Hockey Night in Anaheim
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by Laramie Boyd
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Ever been to a hockey game? For the first time in our long lives, my wife and I went to
a match at The Pond, the ice rink at Honda Center, home of The Anaheim Ducks. Where else would ducks play but at a pond? The ducks
were pitted against the Vancouver Canucks. The Ducks vs. the Canucks, how poetic. It's a 2 hour drive between our home in Palm Desert
and Anaheim, both ways, but the time flies when you have another couple in the car to visit with, as we did. Our Canadian neighbors
who live next door to us in Palm Desert thought we might enjoy a night watching the game the Canadians claim to have invented. We
Arriving early so as not to miss any pre-game activities, we paid the $15 parking
fee and took a long walk to the arena. Surrounded by a crew of armed police at the entrance, Security scanned some of our belongings
and bodies. We then headed for the doors that opened to the main lobby. Here, concession stands lined up offering anything you might
need to enjoy the game. There were the usual memorabilia stands plus food stations offering pizza, popcorn, hot dogs, ice cream, barbecued
ribs, all sorts of goodies, and of course what sporting event would be complete without ice cold beer and spirits? For dinner we ate
light, opting for a slice of pizza each, 3 sodas and 1 beer. I had the beer. That came to $49. Oh well, not bad I suppose for a once
in a lifetime night at a hockey game.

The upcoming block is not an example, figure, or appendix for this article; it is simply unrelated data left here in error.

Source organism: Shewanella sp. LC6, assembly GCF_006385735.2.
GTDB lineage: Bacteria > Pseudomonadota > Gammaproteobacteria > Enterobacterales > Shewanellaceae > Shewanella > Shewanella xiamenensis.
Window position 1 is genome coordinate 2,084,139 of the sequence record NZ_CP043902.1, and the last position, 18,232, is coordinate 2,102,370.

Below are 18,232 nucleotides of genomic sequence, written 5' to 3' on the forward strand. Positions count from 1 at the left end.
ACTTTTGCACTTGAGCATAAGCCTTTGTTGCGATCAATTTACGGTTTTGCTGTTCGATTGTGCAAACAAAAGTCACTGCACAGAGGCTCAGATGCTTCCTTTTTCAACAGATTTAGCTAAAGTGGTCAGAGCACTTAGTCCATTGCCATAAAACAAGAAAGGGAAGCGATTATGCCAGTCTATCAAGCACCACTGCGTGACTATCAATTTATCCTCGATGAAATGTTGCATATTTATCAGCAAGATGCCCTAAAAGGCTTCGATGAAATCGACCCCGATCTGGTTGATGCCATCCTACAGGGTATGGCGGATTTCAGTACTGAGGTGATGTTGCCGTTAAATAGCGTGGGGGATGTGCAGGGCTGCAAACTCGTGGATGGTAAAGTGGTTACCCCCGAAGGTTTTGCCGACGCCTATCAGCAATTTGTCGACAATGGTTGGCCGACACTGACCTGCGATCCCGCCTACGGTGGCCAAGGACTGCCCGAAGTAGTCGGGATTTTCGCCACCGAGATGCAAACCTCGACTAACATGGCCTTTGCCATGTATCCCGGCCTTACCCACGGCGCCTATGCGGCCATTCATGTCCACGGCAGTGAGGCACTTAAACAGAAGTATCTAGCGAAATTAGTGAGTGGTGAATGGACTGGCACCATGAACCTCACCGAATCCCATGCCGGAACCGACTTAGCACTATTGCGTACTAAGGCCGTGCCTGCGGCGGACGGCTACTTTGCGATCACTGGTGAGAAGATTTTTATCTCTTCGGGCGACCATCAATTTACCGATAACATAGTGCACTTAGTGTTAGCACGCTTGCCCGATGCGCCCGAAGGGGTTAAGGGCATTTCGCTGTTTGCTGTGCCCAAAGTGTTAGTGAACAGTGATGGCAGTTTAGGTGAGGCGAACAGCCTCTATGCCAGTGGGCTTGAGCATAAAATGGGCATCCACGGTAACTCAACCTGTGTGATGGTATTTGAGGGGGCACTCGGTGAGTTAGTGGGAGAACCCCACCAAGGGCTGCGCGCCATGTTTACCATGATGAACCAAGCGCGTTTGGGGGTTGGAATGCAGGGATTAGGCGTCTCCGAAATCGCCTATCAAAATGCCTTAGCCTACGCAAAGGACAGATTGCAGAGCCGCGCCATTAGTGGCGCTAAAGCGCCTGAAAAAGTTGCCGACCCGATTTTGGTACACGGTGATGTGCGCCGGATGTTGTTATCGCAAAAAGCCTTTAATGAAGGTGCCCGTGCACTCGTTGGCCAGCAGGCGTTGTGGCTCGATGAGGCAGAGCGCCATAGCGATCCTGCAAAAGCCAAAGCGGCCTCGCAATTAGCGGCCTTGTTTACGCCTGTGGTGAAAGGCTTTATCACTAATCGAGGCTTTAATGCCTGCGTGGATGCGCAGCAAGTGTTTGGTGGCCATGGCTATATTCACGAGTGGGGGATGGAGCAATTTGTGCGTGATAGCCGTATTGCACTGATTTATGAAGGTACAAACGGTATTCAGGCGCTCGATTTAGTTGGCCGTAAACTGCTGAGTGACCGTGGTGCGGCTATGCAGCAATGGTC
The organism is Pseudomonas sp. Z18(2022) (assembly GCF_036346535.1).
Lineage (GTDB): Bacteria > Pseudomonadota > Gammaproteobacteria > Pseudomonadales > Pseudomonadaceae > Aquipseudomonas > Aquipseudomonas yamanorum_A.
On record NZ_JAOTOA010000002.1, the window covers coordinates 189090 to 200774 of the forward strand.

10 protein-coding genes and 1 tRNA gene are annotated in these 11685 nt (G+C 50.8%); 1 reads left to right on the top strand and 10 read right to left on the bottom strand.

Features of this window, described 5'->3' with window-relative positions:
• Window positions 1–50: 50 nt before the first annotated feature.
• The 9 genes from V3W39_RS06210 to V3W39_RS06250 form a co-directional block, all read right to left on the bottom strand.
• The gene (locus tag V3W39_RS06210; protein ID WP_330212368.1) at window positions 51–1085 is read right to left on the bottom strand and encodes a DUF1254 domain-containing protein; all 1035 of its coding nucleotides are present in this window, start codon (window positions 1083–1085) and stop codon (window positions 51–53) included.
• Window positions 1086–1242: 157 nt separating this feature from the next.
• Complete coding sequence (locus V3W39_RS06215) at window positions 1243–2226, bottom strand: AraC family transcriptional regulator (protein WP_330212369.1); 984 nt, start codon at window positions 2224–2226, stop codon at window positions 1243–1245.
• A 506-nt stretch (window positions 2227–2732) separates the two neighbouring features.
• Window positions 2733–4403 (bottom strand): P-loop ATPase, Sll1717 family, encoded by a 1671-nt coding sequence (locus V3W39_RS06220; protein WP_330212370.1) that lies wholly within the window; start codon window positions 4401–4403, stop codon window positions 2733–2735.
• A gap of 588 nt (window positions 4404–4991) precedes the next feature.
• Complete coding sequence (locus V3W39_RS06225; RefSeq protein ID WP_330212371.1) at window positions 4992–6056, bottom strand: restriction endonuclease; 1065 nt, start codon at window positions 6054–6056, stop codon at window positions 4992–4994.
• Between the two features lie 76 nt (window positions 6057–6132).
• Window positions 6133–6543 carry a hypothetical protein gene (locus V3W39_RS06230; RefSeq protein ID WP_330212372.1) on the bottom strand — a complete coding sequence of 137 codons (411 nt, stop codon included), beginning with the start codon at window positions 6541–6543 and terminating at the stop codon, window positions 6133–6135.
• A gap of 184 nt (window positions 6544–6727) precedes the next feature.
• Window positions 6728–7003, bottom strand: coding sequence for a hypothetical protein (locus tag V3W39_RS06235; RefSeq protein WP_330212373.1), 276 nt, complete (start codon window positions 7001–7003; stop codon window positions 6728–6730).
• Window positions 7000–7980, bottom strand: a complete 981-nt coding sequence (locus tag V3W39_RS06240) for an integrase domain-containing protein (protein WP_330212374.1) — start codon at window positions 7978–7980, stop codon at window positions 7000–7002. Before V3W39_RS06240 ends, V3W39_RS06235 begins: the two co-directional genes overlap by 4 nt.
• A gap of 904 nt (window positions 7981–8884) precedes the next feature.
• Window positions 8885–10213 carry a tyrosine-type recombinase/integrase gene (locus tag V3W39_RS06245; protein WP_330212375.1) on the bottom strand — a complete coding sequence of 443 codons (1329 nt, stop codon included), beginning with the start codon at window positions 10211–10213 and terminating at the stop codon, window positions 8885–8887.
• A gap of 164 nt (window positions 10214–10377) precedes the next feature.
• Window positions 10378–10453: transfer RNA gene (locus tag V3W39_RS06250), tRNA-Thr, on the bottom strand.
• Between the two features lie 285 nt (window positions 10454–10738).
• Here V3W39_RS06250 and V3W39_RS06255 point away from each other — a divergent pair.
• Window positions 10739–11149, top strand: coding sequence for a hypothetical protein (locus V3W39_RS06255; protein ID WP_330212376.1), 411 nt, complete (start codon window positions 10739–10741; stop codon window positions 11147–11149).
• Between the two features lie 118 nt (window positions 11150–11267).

After we took a tour round about the entire main
circular floor, we entered the rink area and found our seats, 4 aisle row seats with a perfect view of the ice. The 4 on-line tickets
we had bought came to $324. The four of us were beginning to understand why the hockey players earned the salaries they received,
some pay checks in the millions of dollars. So far, parking, food, and admission for the 4 of us came to $395, plus gas. Oh well,
we were having a ball and couldn't care less about the cost, or at least I didn't. I wanted the experience.
It was Armed Services Appreciation night at The Pond, so a service man and woman sang, in turn, "Oh Canada" and "The Star Spangled
Banner." Then it was time for hockey. In a blaze of music and flashing, moving, color-changing lights, the 23 players on each team
streaked out of the player tunnels onto the ice for the warm-ups, while fans decked out in Duck and Canuck jerseys reached down from
the seats adjoining the tunnel to try to get a high-five from any of the players skating by. Swerving, darting in and out of each
other in circular maneuvers, the Ducks at one end of the ice, the Canucks at the other, and not once was there a head on collision.
I wondered, how could that be? They must be very good skaters, right?
I had seen hockey
on TV a few times, especially during the Olympics, but like any sporting event, seeing it on the tube was not like seeing it live.
The speed of the skaters roaring by the protective plastic see-through barrier, the accuracy in shooting the 1" thick, 3" diameter,
6 oz. vulcanized rubber puck at the net through the air or on the ice at speeds approaching 100 mph, the roar of the rabid fans when
a good play or a score was made, the screaming of the public address announcer, and the rough and tumble contact between the opposing
players, put that together and it adds up to 60 minutes of non-stop action. Going to ice rinks as a kid, renting skates, falling down
several times on the cold wet ice, that was ice skating to me. This was something else again. The spectacle we all saw at The Pond
that night was breathtaking. Incidentally, the score ended up Ducks 3, Canucks 1. The California team won out over the Canadian team
on this night, but the score didn't really matter, as we all just enjoyed the sights and sounds and the talent of the young men on
the ice. There are some things in life we do that can't be measured either good or bad by the price we pay to do them. This was one
of those nights for me, and believe me it was good.